COVID-19 is more than just a public health crisis. It affects all spheres of life.
Among its impacts, the pandemic poses a devastating threat to access to education, in constrained nations such as Malawi, which struggles to cope with the deepening crisis.
COVID-19 has exposed chronic underfunding and neglected inequalities that limit access to higher education in the country.
In March 2020, as preventive measures kicked in, the Government of Malawi prematurely closed schools for five months, an agonizingly suspenseful recess for the learners.
However, some private schools, deemed a preserve of the rich, swiftly switched to online platforms to keep delivering lessons.
With more than 70 percent of learners in Malawi depending on public schools, it meant over seven out of every ten learners across the country were left out and behind because public schools, where a majority of Malawian children go, did not have the capacity for effective and equitable online learning.
Only the Catholic University of Malawi and the DMI-St John the Baptist University completed their academic calendars and obligations via remote learning while students in public universities lost a year.
The learners left behind are still struggling to catch up with their peers.
As education access and quality were already uneven before the pandemic, the emergency has worsened these inequalities.
This disruption will have far-reaching consequences on learners’ chances in life, including employment prospects, economic potential, human rights and mental wellbeing.
The social integration of the youth in these spaces was already negligible before Covid-19 arrived in the country in April 2020.
The resurgent pandemic disproportionately affects the youth, particularly young women and minorities from low-income households.
As the country fights a deadlier second wave of COVID-19, schools have been closed again with no likelihood of reopening until infections drop dramatically.
Despite the second disruption in teaching and learning, as was the case in the first, much of life in Malawi has remained somewhat normal: Public transport remain active, congested and dominated by unmasked commuters as traffic police look on; the nationwide ban on large gatherings has failed to halt weddings, funerals and religious meetings; and bars are allowed to operate from 2-8pm for socio-economic reasons while those in populous townships and rural settings still operate day and night.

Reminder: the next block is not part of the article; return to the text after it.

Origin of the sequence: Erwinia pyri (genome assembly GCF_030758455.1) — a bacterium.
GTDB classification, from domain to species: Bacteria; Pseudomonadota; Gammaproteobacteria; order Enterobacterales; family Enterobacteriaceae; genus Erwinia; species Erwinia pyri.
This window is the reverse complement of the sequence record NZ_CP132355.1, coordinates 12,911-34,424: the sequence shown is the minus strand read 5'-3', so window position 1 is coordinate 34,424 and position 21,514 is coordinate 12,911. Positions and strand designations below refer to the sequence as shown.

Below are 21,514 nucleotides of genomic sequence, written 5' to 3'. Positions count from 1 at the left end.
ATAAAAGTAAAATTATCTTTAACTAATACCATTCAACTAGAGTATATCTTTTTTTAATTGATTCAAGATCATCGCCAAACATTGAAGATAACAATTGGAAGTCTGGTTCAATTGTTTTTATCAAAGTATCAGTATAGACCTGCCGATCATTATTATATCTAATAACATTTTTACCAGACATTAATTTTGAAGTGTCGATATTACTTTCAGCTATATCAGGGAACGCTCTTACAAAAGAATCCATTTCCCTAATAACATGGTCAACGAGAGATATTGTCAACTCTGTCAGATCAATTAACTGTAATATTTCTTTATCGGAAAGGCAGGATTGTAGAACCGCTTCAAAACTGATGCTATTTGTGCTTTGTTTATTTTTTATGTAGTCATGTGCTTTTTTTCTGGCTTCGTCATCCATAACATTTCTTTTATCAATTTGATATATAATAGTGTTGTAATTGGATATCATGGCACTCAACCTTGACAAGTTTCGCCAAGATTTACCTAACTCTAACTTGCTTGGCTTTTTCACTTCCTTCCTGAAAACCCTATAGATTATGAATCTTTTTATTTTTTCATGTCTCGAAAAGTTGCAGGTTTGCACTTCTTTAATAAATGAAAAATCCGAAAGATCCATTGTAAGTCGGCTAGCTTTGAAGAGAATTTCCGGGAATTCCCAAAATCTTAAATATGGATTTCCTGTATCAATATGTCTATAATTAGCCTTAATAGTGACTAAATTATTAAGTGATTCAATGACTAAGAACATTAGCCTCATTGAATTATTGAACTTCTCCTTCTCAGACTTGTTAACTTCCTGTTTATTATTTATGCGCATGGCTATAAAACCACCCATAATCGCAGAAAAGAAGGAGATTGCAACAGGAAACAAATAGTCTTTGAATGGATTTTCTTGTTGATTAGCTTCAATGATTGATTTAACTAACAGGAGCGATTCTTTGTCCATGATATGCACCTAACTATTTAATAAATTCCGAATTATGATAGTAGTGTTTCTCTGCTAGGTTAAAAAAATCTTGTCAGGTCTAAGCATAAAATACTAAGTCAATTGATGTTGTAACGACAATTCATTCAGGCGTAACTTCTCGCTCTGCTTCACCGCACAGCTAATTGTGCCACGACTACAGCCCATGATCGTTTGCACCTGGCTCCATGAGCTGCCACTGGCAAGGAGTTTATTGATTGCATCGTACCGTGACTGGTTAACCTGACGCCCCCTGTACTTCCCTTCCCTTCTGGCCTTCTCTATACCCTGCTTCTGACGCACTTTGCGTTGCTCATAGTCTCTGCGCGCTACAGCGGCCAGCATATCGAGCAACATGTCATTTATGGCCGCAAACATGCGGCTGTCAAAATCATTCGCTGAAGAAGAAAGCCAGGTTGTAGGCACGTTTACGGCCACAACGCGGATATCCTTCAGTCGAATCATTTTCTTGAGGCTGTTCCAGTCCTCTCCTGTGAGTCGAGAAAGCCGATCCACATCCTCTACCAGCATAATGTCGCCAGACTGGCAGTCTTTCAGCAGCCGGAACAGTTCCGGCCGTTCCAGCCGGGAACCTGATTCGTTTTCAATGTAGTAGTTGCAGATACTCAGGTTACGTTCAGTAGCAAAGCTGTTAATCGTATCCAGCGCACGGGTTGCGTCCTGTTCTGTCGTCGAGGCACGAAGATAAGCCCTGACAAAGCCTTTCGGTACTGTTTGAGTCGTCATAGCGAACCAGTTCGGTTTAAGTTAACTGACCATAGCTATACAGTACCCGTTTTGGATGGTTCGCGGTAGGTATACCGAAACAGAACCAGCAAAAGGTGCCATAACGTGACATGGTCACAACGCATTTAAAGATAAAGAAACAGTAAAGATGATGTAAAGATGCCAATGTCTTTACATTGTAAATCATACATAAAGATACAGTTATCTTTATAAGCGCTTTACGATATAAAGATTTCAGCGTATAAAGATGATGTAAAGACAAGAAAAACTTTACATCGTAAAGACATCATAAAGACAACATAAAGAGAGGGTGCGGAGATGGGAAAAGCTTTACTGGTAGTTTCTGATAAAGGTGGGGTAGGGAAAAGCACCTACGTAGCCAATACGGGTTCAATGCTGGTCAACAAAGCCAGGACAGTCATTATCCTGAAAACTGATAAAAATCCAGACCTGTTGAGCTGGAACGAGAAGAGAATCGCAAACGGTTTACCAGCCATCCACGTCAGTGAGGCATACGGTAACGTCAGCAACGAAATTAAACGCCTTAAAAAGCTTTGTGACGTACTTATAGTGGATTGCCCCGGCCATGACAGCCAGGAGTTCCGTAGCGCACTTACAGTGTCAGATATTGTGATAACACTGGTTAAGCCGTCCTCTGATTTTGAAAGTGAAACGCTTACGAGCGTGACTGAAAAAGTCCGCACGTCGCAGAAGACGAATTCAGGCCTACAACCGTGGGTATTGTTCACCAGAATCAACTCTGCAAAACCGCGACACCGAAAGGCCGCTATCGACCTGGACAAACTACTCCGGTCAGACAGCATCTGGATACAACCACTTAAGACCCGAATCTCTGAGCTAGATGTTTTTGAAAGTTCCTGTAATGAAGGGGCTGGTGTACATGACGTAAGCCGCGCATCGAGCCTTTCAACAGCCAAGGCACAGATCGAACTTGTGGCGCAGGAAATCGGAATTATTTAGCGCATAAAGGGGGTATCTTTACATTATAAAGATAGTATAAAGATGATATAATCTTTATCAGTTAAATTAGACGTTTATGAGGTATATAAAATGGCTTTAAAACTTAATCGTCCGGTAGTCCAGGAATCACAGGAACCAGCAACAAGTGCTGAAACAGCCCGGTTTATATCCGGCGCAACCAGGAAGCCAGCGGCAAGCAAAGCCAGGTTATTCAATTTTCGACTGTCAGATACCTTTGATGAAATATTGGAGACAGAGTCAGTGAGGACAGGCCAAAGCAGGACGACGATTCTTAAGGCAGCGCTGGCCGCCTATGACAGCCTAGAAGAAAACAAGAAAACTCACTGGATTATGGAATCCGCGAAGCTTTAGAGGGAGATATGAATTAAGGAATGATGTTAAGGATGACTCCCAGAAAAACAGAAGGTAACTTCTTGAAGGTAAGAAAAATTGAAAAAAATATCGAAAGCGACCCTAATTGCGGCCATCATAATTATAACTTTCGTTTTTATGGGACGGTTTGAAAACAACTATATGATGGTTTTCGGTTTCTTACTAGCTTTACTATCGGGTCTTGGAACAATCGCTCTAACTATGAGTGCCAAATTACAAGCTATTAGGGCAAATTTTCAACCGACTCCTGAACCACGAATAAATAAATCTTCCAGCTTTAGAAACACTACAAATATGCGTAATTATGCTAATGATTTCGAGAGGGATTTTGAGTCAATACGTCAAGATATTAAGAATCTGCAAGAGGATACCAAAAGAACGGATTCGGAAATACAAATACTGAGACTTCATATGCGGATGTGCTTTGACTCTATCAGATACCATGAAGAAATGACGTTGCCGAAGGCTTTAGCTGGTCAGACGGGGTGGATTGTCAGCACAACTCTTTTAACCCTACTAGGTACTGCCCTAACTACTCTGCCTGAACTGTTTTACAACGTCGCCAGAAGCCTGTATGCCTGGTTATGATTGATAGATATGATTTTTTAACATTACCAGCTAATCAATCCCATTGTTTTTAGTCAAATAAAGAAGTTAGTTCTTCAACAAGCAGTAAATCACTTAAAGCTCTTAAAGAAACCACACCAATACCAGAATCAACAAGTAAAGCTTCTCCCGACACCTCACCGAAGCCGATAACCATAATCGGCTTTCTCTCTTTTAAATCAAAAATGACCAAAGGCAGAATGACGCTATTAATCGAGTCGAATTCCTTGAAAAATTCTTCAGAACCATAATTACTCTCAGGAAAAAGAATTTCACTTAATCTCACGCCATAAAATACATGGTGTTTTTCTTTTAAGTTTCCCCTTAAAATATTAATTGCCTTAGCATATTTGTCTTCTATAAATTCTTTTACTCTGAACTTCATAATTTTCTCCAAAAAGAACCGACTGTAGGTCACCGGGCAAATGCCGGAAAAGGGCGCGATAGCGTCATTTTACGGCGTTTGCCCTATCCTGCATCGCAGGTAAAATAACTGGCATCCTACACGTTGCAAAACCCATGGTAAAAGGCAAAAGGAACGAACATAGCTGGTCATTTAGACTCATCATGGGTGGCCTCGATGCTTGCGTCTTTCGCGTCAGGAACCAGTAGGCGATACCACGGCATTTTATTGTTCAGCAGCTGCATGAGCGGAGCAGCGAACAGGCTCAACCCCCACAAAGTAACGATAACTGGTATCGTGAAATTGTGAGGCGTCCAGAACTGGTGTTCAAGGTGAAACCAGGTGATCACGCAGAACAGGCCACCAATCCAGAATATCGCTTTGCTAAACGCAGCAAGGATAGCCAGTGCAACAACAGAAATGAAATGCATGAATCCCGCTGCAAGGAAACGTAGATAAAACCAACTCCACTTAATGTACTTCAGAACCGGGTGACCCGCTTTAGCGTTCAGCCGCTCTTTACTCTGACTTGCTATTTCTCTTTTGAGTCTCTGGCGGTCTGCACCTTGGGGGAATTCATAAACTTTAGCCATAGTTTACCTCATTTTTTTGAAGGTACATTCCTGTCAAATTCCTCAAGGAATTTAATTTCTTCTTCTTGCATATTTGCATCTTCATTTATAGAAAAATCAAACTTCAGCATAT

Does COVID-19 spread faster in learning institutions than the neglected super-spreaders?
Without undermining government efforts to protect learners and Malawi’s youthful majority, this is the big question.
Currently, there is no scientific evidence that education institutions have been hit harder by the virus, which has claimed over 1, 000 lives in Malawi. Students have largely been spared.
Besides, there is no indication that students are safer home than in school. The previous emergency school closure revealed that the ‘idle’ students leave home to socialise and mingle with their community members, exposing themselves and their populations to COVID-19 transmission. This undermines school closures as a preventive measure.
A year has passed since the discovery of the pandemic in China, so there is more information and experience to help us handle the crisis better. With viable alternatives, wouldn’t it be prudent for schools to remain open? Perhaps yes and here is why;
The shutdown will cause more harm than good and the time they are losing at home is irredeemable.
The break will further raise dropout rates due to teen pregnancies and child marriages which surged alarmingly during the five-month school closure last year. The official figures—over 40,000 pregnancies and 13,000 marriages involving underage girls—show the downside of school shutdowns as other social gatherings continue.
Keeping the youth in school will reduce silent social problems, including child abuse and violence against women and girls.
After all, when schools reopened between October 2020 and January 2021, they did not record major coronavirus outbreaks—save for Lilongwe Girls Secondary School in the capital city. This perhaps testifies to the fast response and strict preventive measures in schools which required all learners to mask up and strategically placed water buckets and soap for handwashing at the entrance of every building.
Even with the advent of the second wave, there is no data on record to suggest the re-opening altered the statistics drastically.
With everything we know about the virus now, as risky interactions continue in communities where the students live all day-long, keeping schools open could have more benefits than dangers.
*Nebert Chirwa is a Malawi youth activist. This article is part of Oxfam in Southern Africa Covid-19 One Year Anniversary Opinion and Commentary Series. The views expressed in this post are those of the authors and in no way reflect those of Oxfam.